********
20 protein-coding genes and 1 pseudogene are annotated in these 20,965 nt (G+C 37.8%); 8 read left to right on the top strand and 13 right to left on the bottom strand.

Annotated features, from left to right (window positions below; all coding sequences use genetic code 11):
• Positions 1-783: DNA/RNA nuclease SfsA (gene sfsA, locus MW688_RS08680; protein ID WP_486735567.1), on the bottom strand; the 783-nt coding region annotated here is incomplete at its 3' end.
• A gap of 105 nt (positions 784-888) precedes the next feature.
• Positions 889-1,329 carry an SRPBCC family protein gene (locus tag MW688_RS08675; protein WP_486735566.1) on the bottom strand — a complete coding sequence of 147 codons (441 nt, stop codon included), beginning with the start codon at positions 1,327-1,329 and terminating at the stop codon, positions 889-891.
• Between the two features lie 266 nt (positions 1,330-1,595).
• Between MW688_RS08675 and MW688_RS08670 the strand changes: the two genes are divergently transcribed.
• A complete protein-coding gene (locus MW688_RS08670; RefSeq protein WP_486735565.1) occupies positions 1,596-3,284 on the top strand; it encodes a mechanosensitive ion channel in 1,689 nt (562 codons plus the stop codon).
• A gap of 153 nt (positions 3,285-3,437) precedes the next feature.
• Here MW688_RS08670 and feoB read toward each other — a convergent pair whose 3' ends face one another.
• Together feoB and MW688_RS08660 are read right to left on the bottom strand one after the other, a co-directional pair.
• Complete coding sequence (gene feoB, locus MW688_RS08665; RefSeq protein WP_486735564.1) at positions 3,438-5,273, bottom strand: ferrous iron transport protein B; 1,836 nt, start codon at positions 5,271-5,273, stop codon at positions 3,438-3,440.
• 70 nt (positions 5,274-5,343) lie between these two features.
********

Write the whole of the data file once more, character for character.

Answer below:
20 protein-coding genes and 1 pseudogene are annotated in these 20,965 nt (G+C 37.8%); 8 read left to right on the top strand and 13 right to left on the bottom strand.

Annotated features, from left to right (window positions below; all coding sequences use genetic code 11):
• Positions 1-783: DNA/RNA nuclease SfsA (gene sfsA, locus MW688_RS08680; protein ID WP_486735567.1), on the bottom strand; the 783-nt coding region annotated here is incomplete at its 3' end.
• A gap of 105 nt (positions 784-888) precedes the next feature.
• Positions 889-1,329 carry an SRPBCC family protein gene (locus tag MW688_RS08675; protein WP_486735566.1) on the bottom strand — a complete coding sequence of 147 codons (441 nt, stop codon included), beginning with the start codon at positions 1,327-1,329 and terminating at the stop codon, positions 889-891.
• Between the two features lie 266 nt (positions 1,330-1,595).
• Between MW688_RS08675 and MW688_RS08670 the strand changes: the two genes are divergently transcribed.
• A complete protein-coding gene (locus MW688_RS08670; RefSeq protein WP_486735565.1) occupies positions 1,596-3,284 on the top strand; it encodes a mechanosensitive ion channel in 1,689 nt (562 codons plus the stop codon).
• A gap of 153 nt (positions 3,285-3,437) precedes the next feature.
• Here MW688_RS08670 and feoB read toward each other — a convergent pair whose 3' ends face one another.
• Together feoB and MW688_RS08660 are read right to left on the bottom strand one after the other, a co-directional pair.
• Complete coding sequence (gene feoB, locus MW688_RS08665; RefSeq protein WP_486735564.1) at positions 3,438-5,273, bottom strand: ferrous iron transport protein B; 1,836 nt, start codon at positions 5,271-5,273, stop codon at positions 3,438-3,440.
• 70 nt (positions 5,274-5,343) lie between these two features.